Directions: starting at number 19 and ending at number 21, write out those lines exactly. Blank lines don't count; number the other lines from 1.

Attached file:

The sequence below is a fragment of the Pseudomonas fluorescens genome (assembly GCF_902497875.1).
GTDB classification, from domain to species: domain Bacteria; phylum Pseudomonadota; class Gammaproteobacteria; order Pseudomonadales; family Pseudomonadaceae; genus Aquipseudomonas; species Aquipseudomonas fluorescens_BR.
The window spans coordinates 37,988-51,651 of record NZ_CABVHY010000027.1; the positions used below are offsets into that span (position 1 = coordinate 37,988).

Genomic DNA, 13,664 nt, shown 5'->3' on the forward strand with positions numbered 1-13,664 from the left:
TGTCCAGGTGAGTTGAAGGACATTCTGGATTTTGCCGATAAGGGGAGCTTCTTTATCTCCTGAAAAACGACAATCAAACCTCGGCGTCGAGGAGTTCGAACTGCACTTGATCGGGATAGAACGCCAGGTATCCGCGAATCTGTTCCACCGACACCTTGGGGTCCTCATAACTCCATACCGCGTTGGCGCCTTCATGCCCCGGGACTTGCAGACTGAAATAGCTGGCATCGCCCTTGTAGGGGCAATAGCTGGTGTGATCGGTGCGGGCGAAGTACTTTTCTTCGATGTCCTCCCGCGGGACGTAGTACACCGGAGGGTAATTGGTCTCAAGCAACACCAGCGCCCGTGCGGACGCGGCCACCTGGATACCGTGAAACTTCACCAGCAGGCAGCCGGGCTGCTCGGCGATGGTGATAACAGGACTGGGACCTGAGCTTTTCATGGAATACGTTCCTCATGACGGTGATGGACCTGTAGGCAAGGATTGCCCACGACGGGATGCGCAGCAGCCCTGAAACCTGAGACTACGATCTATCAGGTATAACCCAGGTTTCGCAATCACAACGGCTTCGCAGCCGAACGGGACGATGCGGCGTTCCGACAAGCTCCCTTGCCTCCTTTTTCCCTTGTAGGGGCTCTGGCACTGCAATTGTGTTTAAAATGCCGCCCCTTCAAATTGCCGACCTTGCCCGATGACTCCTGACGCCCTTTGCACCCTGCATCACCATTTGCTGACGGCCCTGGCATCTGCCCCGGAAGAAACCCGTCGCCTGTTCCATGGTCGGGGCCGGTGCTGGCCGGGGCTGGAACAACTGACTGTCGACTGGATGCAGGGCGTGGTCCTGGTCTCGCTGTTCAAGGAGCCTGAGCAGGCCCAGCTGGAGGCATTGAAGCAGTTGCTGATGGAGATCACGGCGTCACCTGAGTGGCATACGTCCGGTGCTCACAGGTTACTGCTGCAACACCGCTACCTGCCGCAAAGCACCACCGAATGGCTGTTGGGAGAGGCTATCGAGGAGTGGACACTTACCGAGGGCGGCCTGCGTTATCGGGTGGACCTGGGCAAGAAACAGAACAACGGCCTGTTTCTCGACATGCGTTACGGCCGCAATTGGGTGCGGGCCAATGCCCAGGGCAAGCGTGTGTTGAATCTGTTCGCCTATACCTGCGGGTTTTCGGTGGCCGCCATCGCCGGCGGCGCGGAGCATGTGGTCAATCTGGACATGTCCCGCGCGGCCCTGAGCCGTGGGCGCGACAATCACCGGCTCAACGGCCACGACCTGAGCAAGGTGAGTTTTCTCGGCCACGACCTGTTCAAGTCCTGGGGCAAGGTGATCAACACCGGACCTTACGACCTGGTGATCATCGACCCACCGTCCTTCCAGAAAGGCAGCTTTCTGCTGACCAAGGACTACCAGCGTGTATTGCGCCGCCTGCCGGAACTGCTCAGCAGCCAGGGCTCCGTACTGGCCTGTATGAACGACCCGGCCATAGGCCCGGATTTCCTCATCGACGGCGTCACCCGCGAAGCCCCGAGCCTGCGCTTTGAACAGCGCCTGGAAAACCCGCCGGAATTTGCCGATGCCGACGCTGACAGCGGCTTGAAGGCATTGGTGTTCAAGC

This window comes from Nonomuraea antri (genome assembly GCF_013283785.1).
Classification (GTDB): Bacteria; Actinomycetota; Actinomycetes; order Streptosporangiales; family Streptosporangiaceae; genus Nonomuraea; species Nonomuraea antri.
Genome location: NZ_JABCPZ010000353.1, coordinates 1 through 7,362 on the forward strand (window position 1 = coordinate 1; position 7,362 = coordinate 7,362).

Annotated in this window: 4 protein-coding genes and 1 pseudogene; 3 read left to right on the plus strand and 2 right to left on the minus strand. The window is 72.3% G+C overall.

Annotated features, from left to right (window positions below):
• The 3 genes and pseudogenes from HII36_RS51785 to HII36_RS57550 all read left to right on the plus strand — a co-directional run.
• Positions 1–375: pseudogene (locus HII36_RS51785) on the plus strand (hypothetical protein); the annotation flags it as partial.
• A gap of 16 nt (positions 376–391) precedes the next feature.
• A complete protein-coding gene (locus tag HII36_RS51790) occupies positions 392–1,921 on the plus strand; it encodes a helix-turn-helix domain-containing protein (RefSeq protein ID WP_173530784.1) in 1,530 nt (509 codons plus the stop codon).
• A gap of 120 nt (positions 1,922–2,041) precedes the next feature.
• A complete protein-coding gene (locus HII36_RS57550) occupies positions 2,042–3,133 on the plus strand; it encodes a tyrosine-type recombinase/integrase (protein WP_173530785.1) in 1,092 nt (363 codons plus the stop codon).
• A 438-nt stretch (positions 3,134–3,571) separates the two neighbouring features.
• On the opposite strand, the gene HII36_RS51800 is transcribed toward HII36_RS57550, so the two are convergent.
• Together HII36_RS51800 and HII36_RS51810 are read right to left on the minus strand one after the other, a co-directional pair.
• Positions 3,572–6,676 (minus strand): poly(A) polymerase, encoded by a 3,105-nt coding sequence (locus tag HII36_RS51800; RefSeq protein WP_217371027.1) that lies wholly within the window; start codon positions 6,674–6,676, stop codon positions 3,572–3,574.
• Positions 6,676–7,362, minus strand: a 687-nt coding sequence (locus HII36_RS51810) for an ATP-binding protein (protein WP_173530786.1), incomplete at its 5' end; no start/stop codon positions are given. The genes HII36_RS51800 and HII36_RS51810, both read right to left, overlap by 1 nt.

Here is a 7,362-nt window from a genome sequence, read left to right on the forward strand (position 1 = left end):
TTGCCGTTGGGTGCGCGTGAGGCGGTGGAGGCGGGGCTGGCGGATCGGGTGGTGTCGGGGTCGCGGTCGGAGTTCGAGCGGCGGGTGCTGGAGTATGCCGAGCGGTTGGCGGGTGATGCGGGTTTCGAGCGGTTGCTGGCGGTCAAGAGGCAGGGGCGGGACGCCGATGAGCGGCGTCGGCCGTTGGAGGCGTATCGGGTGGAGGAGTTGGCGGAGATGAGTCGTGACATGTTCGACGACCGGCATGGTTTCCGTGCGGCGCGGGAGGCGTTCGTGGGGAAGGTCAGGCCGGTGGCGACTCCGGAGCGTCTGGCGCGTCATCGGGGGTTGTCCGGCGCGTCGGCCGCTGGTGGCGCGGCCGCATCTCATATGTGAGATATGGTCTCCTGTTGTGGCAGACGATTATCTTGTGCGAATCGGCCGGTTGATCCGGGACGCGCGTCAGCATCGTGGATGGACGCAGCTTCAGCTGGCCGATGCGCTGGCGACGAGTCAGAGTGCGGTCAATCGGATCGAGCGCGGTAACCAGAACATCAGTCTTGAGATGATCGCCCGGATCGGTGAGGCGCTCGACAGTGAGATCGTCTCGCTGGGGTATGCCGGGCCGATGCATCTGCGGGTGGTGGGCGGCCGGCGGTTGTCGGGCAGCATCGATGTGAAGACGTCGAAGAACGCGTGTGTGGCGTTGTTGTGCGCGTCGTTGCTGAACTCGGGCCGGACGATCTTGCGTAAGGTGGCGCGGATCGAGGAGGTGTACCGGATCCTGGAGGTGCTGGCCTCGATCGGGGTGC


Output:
• Together HII36_RS51800 and HII36_RS51810 are read right to left on the minus strand one after the other, a co-directional pair.
• Positions 3,572–6,676 (minus strand): poly(A) polymerase, encoded by a 3,105-nt coding sequence (locus tag HII36_RS51800; RefSeq protein WP_217371027.1) that lies wholly within the window; start codon positions 6,674–6,676, stop codon positions 3,572–3,574.
• Positions 6,676–7,362, minus strand: a 687-nt coding sequence (locus HII36_RS51810) for an ATP-binding protein (protein WP_173530786.1), incomplete at its 5' end; no start/stop codon positions are given. The genes HII36_RS51800 and HII36_RS51810, both read right to left, overlap by 1 nt.